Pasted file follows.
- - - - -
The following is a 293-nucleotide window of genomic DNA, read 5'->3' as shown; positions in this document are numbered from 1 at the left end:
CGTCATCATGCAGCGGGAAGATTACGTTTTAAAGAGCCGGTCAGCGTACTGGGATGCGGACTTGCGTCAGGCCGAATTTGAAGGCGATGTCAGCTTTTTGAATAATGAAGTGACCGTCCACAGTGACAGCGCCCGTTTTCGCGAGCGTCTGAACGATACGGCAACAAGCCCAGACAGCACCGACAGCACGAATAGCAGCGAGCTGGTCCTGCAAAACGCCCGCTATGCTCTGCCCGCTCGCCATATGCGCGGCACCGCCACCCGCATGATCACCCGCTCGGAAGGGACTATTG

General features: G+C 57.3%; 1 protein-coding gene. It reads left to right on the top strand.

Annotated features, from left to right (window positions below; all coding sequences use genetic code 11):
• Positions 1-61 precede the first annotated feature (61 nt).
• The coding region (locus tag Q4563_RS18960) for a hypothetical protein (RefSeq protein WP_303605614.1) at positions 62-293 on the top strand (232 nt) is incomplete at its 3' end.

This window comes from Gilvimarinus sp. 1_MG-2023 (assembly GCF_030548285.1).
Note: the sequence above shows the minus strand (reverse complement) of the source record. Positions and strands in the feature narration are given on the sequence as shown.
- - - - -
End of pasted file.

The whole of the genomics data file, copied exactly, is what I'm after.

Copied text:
The following is a 293-nucleotide window of genomic DNA, read 5'->3' as shown; positions in this document are numbered from 1 at the left end:
CGTCATCATGCAGCGGGAAGATTACGTTTTAAAGAGCCGGTCAGCGTACTGGGATGCGGACTTGCGTCAGGCCGAATTTGAAGGCGATGTCAGCTTTTTGAATAATGAAGTGACCGTCCACAGTGACAGCGCCCGTTTTCGCGAGCGTCTGAACGATACGGCAACAAGCCCAGACAGCACCGACAGCACGAATAGCAGCGAGCTGGTCCTGCAAAACGCCCGCTATGCTCTGCCCGCTCGCCATATGCGCGGCACCGCCACCCGCATGATCACCCGCTCGGAAGGGACTATTG

General features: G+C 57.3%; 1 protein-coding gene. It reads left to right on the top strand.

Annotated features, from left to right (window positions below; all coding sequences use genetic code 11):
• Positions 1-61 precede the first annotated feature (61 nt).
• The coding region (locus tag Q4563_RS18960) for a hypothetical protein (RefSeq protein WP_303605614.1) at positions 62-293 on the top strand (232 nt) is incomplete at its 3' end.

This window comes from Gilvimarinus sp. 1_MG-2023 (assembly GCF_030548285.1).
Note: the sequence above shows the minus strand (reverse complement) of the source record. Positions and strands in the feature narration are given on the sequence as shown.